08 January 2018
The recent opening of the King James pub and kitchen in Perth revealed a new glass panel which allows visitors to see the recently-discovered remains of Blackfriars Priory, where James I was murdered.
The recent opening of the re-named King James pub and kitchen in Perth (previously known as Christie's Bar) revealed a new glass panel which allows visitors to see the recently-discovered remains of Blackfriars Priory, where James I was murdered.
Special guests at the opening ceremony included Professor Richard Oram (University of Stirling) and Danny Dutton (Scotland's Urban Past), who discussed the priory remains, as well as Dr Lucy Dean, Paul Wilson, and Fiona Colligan, project manager of the James I Charterhouse Project.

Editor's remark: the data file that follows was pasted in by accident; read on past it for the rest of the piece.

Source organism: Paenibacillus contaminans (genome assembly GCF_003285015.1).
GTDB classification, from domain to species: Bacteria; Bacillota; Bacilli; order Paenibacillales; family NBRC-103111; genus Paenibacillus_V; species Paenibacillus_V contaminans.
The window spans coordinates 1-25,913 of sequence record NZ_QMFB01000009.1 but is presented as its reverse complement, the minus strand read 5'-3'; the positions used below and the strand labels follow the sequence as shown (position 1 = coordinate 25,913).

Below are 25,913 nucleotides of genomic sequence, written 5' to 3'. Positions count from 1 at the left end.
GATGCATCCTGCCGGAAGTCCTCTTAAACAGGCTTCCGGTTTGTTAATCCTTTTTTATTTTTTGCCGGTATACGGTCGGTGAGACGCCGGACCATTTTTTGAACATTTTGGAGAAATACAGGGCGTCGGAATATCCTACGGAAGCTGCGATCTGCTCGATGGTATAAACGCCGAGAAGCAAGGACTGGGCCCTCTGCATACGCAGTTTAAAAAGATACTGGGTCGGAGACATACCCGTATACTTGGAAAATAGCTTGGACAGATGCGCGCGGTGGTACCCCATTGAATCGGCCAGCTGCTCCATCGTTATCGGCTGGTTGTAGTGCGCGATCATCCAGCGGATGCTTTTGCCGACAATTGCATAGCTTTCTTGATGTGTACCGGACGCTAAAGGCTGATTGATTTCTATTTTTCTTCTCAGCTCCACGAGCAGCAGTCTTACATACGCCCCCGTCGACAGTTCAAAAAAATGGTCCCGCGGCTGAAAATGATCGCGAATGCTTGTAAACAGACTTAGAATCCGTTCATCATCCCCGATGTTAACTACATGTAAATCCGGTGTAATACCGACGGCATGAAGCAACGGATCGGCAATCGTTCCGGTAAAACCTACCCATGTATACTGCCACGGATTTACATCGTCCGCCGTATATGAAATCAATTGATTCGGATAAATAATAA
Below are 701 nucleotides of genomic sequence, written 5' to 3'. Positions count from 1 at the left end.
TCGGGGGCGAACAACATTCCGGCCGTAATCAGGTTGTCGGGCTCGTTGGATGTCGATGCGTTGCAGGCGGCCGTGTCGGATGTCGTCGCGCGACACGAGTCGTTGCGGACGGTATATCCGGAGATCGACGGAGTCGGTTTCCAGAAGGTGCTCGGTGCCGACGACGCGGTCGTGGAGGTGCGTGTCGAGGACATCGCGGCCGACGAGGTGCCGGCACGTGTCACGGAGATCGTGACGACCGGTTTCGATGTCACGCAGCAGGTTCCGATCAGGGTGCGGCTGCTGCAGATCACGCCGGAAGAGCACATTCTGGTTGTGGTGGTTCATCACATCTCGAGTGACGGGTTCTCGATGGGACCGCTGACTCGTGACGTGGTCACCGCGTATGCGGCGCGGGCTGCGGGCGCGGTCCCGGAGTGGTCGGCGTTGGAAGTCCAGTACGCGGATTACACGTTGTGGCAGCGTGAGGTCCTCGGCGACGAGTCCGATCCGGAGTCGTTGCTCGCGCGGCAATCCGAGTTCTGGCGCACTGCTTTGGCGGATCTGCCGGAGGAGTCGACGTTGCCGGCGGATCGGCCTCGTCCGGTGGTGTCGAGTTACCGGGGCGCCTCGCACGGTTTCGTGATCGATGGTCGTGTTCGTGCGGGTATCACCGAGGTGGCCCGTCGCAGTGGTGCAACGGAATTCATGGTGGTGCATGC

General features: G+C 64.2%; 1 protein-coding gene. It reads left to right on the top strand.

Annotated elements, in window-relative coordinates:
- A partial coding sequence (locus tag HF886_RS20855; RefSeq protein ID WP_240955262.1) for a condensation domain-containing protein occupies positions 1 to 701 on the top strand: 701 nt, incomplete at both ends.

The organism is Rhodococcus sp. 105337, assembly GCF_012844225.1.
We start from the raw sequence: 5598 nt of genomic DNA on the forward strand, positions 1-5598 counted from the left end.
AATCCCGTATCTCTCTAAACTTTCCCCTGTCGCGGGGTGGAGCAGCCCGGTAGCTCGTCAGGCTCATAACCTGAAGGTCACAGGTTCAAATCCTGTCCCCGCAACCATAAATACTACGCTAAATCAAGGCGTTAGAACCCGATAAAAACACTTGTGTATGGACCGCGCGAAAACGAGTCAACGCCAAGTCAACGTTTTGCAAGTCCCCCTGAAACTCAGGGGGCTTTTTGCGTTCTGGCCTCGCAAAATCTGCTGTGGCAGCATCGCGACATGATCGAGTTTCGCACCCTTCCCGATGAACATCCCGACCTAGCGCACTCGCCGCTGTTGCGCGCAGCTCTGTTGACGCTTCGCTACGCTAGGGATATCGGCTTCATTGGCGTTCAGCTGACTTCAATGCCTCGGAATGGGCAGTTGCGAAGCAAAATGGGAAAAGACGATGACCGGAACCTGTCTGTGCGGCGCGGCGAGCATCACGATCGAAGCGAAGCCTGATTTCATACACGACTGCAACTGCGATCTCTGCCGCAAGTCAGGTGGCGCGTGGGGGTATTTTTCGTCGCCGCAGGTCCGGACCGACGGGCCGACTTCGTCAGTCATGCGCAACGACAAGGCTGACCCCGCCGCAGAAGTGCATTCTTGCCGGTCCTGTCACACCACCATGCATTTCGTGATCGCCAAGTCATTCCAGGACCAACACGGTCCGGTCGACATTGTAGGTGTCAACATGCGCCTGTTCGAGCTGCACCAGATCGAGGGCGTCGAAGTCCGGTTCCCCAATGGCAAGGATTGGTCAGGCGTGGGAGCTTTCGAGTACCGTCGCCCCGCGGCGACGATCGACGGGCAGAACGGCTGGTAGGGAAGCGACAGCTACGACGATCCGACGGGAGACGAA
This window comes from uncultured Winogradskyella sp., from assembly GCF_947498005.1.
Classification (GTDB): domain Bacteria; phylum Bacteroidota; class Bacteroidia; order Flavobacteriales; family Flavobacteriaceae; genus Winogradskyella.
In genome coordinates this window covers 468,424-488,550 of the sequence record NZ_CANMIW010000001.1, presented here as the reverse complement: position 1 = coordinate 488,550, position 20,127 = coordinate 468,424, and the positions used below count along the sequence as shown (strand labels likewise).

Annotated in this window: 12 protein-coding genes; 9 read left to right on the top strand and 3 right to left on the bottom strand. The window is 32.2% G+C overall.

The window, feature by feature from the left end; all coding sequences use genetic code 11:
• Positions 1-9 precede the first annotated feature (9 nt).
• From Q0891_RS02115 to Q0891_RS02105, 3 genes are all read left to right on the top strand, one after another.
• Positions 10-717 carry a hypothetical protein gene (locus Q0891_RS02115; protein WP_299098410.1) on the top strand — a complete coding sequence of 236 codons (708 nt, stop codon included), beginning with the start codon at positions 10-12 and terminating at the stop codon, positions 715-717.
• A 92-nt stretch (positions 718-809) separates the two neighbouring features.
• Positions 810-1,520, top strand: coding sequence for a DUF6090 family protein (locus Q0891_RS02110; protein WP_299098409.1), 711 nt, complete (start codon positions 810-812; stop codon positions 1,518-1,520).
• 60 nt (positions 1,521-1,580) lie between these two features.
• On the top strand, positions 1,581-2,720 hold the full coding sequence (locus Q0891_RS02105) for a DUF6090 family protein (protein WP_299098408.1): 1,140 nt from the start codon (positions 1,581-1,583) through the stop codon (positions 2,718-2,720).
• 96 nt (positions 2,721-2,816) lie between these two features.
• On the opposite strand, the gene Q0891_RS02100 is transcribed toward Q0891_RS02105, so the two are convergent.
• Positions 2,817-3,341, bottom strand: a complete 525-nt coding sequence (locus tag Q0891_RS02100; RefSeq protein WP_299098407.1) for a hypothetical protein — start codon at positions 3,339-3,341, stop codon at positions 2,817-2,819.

The project aims to focus archaeological and historical research on the city of Perth to explore the precariousness, richness and diversity at the heart of the medieval kingdom at the time of the murder of King James I of Scots in 1437. Historians and archaeologists will attempt to unearth one of Scotland’s greatest and most intriguing secrets: the burial place of James I King of Scotland (r. 1406 – 1437), his wife Joan Beaufort Queen of Scots, and Margaret Tudor Queen of Scots, wife to King James IV of Scotland and sister to King Henry VIII.
Images copyright James I Charterhouse Project